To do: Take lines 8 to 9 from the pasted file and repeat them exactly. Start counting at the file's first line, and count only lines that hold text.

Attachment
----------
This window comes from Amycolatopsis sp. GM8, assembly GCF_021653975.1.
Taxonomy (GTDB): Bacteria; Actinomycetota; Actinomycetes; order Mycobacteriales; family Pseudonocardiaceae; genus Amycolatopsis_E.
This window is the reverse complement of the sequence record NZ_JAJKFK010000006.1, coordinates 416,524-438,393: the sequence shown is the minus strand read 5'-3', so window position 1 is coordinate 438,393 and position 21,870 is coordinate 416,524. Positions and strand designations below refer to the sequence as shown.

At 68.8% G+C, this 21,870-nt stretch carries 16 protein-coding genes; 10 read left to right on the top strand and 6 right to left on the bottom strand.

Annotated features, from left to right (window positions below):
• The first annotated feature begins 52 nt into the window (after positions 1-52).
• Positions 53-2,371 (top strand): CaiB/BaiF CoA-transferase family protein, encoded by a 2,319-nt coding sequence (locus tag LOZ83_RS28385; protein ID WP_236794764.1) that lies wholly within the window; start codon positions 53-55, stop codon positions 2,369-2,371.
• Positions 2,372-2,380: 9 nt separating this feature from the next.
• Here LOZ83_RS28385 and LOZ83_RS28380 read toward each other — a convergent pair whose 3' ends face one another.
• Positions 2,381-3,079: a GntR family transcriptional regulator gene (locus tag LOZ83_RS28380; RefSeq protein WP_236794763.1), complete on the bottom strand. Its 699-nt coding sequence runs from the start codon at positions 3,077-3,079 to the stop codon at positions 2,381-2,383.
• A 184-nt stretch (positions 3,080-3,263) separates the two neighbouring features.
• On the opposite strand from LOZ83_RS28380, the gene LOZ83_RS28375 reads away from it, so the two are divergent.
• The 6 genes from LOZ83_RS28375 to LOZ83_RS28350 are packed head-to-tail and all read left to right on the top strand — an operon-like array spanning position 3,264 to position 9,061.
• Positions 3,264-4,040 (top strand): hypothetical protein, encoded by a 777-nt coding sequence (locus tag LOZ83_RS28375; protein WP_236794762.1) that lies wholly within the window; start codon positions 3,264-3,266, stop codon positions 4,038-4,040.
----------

• Positions 2,372-2,380: 9 nt separating this feature from the next.
• Here LOZ83_RS28385 and LOZ83_RS28380 read toward each other — a convergent pair whose 3' ends face one another.